Marina Reservoir was officially opened on 31 October 2008. It was created with the completion of Marina Barrage, a low-level dam built across Marina Channel to separate the water in Marina Basin from the seawater. Managed by PUB, Singapore's national water agency, it is Singapore’s 15th reservoir and the first in the city centre. Its 10,000-hectare (100 sq km) catchment is the largest of all the reservoir catchments.1
In a 1987 documentary titled River Reborn, which examined the government’s efforts to clean up Singapore River and Kallang River, then Prime Minister Lee Kuan Yew spoke about his vision of having a barrage at the mouth of Marina Channel to create a massive freshwater lake. This had come at the end of the government’s decade-long drive to clean up the rivers, which were by then so clean that fish had returned. Lee believed that in 20 years’ time, there could be breakthroughs in antipollution and filtration technologies that would make his vision feasible.2
In 2004, after years of studying Lee’s idea, the government called a tender for the building of the barrage and reservoir. Local contractor Koh Brothers won the contract and construction commenced in early 2005.3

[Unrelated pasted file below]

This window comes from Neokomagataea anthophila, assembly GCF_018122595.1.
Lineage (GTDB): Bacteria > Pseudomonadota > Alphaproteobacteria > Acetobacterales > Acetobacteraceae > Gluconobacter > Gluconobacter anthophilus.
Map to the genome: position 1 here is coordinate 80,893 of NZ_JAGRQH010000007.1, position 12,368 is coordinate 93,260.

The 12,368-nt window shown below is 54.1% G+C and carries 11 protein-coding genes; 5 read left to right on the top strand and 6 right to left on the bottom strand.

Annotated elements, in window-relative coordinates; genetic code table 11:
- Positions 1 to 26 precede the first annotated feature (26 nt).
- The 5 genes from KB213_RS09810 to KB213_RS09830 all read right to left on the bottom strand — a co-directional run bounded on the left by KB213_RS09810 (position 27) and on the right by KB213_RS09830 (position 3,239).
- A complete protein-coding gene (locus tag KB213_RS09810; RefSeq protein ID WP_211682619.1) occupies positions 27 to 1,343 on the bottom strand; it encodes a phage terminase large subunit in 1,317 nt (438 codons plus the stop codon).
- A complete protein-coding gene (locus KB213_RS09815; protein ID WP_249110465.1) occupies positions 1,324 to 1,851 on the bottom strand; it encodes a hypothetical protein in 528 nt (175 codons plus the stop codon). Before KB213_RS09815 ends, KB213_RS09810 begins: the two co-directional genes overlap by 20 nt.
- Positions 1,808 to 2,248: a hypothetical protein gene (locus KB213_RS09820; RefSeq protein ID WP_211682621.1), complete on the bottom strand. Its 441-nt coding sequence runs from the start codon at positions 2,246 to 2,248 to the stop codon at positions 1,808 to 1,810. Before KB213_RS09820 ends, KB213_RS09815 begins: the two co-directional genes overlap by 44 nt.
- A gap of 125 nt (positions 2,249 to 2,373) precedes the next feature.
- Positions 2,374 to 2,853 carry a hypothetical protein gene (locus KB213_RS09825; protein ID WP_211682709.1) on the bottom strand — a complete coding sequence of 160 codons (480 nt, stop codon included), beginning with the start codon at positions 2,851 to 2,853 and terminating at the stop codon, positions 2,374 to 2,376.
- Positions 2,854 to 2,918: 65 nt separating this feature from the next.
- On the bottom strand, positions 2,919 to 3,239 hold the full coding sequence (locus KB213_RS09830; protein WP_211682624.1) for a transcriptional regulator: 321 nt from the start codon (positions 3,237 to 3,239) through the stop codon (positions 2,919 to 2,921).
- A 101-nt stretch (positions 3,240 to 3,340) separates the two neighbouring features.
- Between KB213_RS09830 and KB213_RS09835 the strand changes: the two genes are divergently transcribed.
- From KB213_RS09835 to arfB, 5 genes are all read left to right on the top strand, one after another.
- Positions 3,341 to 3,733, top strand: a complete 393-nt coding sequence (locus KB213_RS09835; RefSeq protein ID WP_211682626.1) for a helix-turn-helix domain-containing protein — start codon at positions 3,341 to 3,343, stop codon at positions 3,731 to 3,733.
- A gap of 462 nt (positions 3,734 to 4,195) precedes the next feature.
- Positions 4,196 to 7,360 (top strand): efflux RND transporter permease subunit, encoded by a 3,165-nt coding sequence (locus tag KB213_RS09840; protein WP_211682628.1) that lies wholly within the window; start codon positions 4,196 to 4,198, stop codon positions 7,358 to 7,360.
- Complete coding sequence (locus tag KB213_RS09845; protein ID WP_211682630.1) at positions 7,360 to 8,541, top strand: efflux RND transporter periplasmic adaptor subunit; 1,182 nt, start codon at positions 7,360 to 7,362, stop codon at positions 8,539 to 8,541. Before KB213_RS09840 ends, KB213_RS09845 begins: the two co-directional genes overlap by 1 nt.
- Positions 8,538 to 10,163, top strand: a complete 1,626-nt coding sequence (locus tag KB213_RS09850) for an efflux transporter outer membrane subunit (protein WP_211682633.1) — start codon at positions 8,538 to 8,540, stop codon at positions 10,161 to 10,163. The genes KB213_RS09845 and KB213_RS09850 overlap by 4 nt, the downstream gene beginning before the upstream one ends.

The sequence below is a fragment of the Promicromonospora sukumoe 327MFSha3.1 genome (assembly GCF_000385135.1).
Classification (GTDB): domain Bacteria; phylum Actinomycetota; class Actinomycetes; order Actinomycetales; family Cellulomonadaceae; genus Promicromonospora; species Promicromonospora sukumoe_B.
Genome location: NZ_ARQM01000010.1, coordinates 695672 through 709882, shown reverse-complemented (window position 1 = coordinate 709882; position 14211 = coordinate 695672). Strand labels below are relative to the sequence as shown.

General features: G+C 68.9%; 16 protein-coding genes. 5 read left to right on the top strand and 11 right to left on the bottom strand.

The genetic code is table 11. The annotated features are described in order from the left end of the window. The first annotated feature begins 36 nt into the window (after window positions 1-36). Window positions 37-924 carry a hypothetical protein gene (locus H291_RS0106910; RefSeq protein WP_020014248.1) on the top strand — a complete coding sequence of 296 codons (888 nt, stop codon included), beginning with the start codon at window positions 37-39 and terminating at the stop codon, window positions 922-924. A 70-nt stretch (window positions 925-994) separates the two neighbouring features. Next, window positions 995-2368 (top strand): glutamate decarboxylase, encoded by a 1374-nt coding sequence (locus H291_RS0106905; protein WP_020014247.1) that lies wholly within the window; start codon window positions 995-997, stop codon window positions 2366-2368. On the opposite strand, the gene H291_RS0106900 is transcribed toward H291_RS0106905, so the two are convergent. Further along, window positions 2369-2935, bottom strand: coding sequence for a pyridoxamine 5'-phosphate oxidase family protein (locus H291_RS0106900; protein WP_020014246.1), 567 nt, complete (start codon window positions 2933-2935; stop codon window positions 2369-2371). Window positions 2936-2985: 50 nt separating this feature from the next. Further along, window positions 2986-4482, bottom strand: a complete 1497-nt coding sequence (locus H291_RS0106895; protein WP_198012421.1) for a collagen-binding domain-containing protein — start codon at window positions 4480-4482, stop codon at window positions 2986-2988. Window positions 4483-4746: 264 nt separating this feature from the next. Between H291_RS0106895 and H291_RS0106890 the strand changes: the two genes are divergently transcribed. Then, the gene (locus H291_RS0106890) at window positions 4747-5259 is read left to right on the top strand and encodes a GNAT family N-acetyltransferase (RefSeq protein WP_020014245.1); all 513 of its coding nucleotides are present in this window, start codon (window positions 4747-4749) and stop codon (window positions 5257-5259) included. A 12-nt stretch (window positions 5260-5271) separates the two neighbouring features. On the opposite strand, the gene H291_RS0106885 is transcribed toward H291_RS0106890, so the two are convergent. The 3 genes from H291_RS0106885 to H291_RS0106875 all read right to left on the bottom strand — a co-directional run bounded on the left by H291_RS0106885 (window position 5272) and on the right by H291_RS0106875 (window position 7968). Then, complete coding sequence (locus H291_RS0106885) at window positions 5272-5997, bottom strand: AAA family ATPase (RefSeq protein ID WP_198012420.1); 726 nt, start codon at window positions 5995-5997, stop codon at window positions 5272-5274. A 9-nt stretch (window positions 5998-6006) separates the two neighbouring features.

PUB initially planned for Marina Reservoir to be a marginal source of drinkable water. However, during the construction of the project, PUB decided to create a full-fledged reservoir for supplying water, as technological advancements had made it possible for raw water from the highly urbanised Marina catchment to be cost-effectively treated for potable use.4
With its large catchment area, Marina Reservoir plays an important role in helping Singapore achieve self-sufficiency in its water supply by 2061, when the country’s water agreements with Malaysia expire.5 The reservoir was originally filled with seawater, but this was gradually replaced by rainwater by November 2010.6 The rainwater collected in the reservoir is piped to water treatment plants where it is processed into potable water.7
Surface water from major waterways, such as Singapore River, Kallang River and Rochor Canal, flows into Marina Reservoir. Excess water is simply flushed out into the sea via Marina Barrage.8
In addition to expanding Singapore’s domestic water supply, Marina Reservoir serves as a lifestyle attraction and enhances the vibrancy of the city. With the water in the reservoir kept at a constant level, a wide range of water sports such as kayaking, sailing and water-skiing can take place here all year round. The reservoir also provides a scenic backdrop for recreational activities on land, including picnics and cultural performances.9 Other attractions in the area include the Marina Barrage Visitor Centre and the pedestrian bridge that allows visitors to walk from one end of the barrage to the other.10
The Marina catchment is not only the largest, but also the most urbanised. It covers an extensive area that includes residential, industrial and commercial hubs, such as Ang Mo Kio, Queenstown, Eunos and the Central Business District. This means that more effort is needed to minimise upstream pollution and ensure that the water draining into the reservoir is clean.11